Critics frustrated with progress of state drug strategy

GOLDEN VALLEY, Minn. – The Minnesota Department of Human Services released its first year report last week about the state's strategy to combat drug abuse and not everyone is pleased with the progress.

The most immediate priorities identified were prescription opiate and heroin addiction. While state officials say progress has been made, critics are frustrated that progress isn't moving fast enough.

"Nothing has changed in this year. The tide has not turned whatsoever," said Carol Falkowksi, drug abuse expert.

Falkowski is a retired state drug abuse strategy officer who helped put together the Minnesota State Substance Abuse Strategy, which was announced in September 2012.

Among the recommendations to help with the prescription painkiller and heroin addiction problem was to train doctors on how to recognize drug abuse and increase monitoring of potentially dangerous prescription drugs.

Falkowski isn't the only one frustrated. Lexi Reed Holtum is too.

"The fact that they haven't implemented so much of it is really frustrating," she said of the most immediate priorities.

Reed Holtum is with the Steve Rummler Hope Foundation, an organization named after her late fiancé. She says Rummler suffered from nerve pain and got addicted to painkillers his doctors prescribed.

And in 2011, the successful financial advisor died of a heroin overdose.

"Steve would be alive if not been for the prescribing practices," she said.

The state recommended requiring doctors to get more training on spotting drug abuse as a "condition of recertification".

And while officials claim more physicians are getting trained the state legislature has yet to make it mandatory.

"I think perhaps we're at the hand ringing stage of, 'oh isn't this horrible' and 'oh what a horrible problem'. But we have to move past that," said Falkowski.

But some doctors are skeptical.

"You can mandate them but I don't know if it's going to do anything," said Dr. Mark Eggen.

Eggen is an anesthesiologist and member of the Minnesota Board of Medical Practice. He admits sometimes doctors prescribe too much, but he also doesn't want to penalize patients with chronic pain.

"We need to be cognizant of the patients who need these medications and we can't prohibit them from accessing them," he said.

To cut down on doctor shopping the state put more emphasis on the Minnesota Prescription Monitoring Program, which officials started about four years ago. It's a website where prescribers and pharmacists can double check a patient's prescription history throughout the state. But checking the website is voluntary.

"We're coming up on 4 years now and we've seen an increase the number of users every year," said Wiberg.

Cody Wiberg is the executive director of the Minnesota Board of Pharmacy which runs the Prescription Monitoring Program or PMP. He contends a lot of work has been done to increase participation.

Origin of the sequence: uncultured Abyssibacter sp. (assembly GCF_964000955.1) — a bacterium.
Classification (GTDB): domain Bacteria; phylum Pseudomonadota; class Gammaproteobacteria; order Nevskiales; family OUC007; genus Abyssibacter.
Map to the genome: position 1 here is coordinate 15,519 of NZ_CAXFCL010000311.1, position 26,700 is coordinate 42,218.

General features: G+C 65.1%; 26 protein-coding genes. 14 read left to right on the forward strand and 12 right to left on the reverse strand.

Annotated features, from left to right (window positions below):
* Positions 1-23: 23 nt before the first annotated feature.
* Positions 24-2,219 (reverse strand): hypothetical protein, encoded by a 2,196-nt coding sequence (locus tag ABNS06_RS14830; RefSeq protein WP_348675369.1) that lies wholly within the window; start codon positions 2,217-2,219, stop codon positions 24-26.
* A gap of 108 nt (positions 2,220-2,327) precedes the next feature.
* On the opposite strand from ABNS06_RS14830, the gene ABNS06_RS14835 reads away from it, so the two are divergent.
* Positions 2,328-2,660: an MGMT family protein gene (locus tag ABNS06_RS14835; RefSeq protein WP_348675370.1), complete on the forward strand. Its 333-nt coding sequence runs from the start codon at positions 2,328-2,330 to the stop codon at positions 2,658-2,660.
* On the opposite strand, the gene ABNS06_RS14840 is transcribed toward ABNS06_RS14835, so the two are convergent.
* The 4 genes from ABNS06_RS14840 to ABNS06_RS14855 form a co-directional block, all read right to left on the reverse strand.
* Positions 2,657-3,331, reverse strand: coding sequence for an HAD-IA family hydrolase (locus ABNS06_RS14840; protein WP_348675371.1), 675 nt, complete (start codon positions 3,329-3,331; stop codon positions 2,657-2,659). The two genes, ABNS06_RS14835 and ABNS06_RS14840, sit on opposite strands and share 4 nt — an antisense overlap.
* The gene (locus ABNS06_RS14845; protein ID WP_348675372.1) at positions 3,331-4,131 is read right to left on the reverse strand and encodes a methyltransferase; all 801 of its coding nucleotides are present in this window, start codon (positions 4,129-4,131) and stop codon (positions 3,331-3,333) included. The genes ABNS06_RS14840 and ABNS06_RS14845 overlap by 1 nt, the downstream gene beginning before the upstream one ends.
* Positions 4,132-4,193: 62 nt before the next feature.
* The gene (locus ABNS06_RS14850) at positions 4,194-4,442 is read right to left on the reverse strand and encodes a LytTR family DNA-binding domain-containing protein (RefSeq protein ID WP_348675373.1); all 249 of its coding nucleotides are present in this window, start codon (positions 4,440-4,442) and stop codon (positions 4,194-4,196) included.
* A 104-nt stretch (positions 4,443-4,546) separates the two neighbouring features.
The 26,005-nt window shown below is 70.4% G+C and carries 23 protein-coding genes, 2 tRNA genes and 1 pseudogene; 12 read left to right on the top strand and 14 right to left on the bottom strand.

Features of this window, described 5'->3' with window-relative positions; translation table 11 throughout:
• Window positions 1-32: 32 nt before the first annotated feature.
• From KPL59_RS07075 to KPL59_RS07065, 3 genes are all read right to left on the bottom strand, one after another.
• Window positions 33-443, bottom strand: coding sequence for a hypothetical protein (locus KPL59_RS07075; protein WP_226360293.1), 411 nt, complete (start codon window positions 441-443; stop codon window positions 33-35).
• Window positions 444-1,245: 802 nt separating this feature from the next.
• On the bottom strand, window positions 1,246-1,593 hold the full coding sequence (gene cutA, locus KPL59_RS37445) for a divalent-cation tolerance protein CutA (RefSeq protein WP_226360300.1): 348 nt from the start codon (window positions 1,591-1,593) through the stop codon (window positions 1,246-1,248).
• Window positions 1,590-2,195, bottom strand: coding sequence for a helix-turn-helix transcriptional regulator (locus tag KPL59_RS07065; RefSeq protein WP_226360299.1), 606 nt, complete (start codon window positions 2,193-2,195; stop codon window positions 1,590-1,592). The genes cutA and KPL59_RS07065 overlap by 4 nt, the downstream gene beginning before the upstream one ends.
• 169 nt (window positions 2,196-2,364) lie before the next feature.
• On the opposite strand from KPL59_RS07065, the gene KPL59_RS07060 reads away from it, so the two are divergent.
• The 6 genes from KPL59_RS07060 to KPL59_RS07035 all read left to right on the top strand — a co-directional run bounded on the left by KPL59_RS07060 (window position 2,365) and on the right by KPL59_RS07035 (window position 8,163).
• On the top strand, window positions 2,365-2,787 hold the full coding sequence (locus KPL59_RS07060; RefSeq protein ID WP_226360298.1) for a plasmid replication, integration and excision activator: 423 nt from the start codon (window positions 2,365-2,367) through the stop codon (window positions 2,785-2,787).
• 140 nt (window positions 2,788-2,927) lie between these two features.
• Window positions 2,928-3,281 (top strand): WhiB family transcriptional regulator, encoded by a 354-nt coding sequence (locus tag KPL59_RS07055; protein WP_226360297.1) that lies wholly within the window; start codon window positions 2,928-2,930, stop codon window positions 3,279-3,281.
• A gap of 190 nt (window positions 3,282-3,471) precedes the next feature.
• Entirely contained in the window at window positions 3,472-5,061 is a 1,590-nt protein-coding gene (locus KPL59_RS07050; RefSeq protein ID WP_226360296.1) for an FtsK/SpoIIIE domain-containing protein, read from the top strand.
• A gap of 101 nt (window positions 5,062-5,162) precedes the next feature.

His office says the PMP established more than 3,000 new accounts for prescribers and dispensers in 2013.

But the most recent numbers show there are still not a lot of doctors using the system. About a third of them who are eligible to prescribe drugs like Vicodin are participating.

Eggen says many doctors complain the system is time consuming and not easy to use.

And both he and Wiberg are not as concerned with the lack of participation by doctors because not all of them prescribe painkillers.

"My view of it is, that's probably an alright number because about a third of doctors prescribe these prescriptions regularly," said Eggen.

But Falkowksi points to successes in other states that mandate the use of the PMP and believes checking the website should at least be required for the ones that do prescribe painkillers.

"I don't know what it takes to light a fire under policy makers to make this plan happen. In the meantime, kids are dying," said Falkowski.

Department of Human Services Commissioner Lucinda Jesson insists the state is making good progress but says the government can't do it alone.

"Addressing substance abuse is a problem for every individual and every family. You can't just leave this to state government or law enforcement." "I think this first year was a good start where we came together and identified priorities and started to work on them."

That said, for families who have lived through the pain, progress can't come fast enough.

"I miss being in his arms, I miss his laugh," said Reed Holtum about Rummler. "I miss the way he loved my kid."

The Minnesota Board of Pharmacy is pushing legislation this session that would strengthen the PMP but there is no plan to make it a requirement for health professionals to check it.

The legislation that Reed Holtum is pushing seems to have the best chance of passing this session. It's called "Steve's Law", which is named after Rummler.

Reed Holtum says it would give immunity to drug users who call 911 when someone else is suffering an overdose. It would also increase access to the drug naloxone, which can reverse the effects of an overdose.


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